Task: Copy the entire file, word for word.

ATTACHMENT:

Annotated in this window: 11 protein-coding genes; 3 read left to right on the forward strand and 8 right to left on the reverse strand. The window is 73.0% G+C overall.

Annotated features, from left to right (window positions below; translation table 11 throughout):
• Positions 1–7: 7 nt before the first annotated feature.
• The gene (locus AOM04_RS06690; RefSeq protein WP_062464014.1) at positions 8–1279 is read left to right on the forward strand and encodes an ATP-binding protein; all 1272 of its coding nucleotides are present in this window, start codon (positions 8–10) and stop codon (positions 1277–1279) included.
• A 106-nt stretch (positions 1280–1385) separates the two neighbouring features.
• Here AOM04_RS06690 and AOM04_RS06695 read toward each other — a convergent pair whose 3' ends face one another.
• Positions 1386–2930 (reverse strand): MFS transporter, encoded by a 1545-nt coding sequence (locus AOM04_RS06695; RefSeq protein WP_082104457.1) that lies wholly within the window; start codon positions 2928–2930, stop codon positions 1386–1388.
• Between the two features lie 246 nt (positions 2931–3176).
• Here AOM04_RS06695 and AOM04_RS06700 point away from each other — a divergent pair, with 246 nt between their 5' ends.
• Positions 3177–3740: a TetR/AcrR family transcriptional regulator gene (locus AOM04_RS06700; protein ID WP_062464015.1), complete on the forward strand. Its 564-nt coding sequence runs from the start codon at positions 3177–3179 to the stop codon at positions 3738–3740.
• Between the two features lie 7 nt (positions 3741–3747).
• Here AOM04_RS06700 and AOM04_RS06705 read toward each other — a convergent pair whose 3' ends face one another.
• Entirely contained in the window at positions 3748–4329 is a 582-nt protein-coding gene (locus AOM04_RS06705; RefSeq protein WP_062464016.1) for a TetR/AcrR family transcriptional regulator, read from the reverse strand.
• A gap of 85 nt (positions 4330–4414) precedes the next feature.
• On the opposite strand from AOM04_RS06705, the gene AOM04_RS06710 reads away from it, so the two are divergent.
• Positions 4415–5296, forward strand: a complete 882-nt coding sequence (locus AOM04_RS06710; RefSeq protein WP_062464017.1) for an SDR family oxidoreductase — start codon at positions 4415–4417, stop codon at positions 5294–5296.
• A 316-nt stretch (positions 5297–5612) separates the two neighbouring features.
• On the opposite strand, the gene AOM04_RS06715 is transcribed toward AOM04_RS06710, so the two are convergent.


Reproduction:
Annotated in this window: 11 protein-coding genes; 3 read left to right on the forward strand and 8 right to left on the reverse strand. The window is 73.0% G+C overall.

Annotated features, from left to right (window positions below; translation table 11 throughout):
• Positions 1–7: 7 nt before the first annotated feature.
• The gene (locus AOM04_RS06690; RefSeq protein WP_062464014.1) at positions 8–1279 is read left to right on the forward strand and encodes an ATP-binding protein; all 1272 of its coding nucleotides are present in this window, start codon (positions 8–10) and stop codon (positions 1277–1279) included.
• A 106-nt stretch (positions 1280–1385) separates the two neighbouring features.
• Here AOM04_RS06690 and AOM04_RS06695 read toward each other — a convergent pair whose 3' ends face one another.
• Positions 1386–2930 (reverse strand): MFS transporter, encoded by a 1545-nt coding sequence (locus AOM04_RS06695; RefSeq protein WP_082104457.1) that lies wholly within the window; start codon positions 2928–2930, stop codon positions 1386–1388.
• Between the two features lie 246 nt (positions 2931–3176).
• Here AOM04_RS06695 and AOM04_RS06700 point away from each other — a divergent pair, with 246 nt between their 5' ends.
• Positions 3177–3740: a TetR/AcrR family transcriptional regulator gene (locus AOM04_RS06700; protein ID WP_062464015.1), complete on the forward strand. Its 564-nt coding sequence runs from the start codon at positions 3177–3179 to the stop codon at positions 3738–3740.
• Between the two features lie 7 nt (positions 3741–3747).
• Here AOM04_RS06700 and AOM04_RS06705 read toward each other — a convergent pair whose 3' ends face one another.
• Entirely contained in the window at positions 3748–4329 is a 582-nt protein-coding gene (locus AOM04_RS06705; RefSeq protein WP_062464016.1) for a TetR/AcrR family transcriptional regulator, read from the reverse strand.
• A gap of 85 nt (positions 4330–4414) precedes the next feature.
• On the opposite strand from AOM04_RS06705, the gene AOM04_RS06710 reads away from it, so the two are divergent.
• Positions 4415–5296, forward strand: a complete 882-nt coding sequence (locus AOM04_RS06710; RefSeq protein WP_062464017.1) for an SDR family oxidoreductase — start codon at positions 4415–4417, stop codon at positions 5294–5296.
• A 316-nt stretch (positions 5297–5612) separates the two neighbouring features.
• On the opposite strand, the gene AOM04_RS06715 is transcribed toward AOM04_RS06710, so the two are convergent.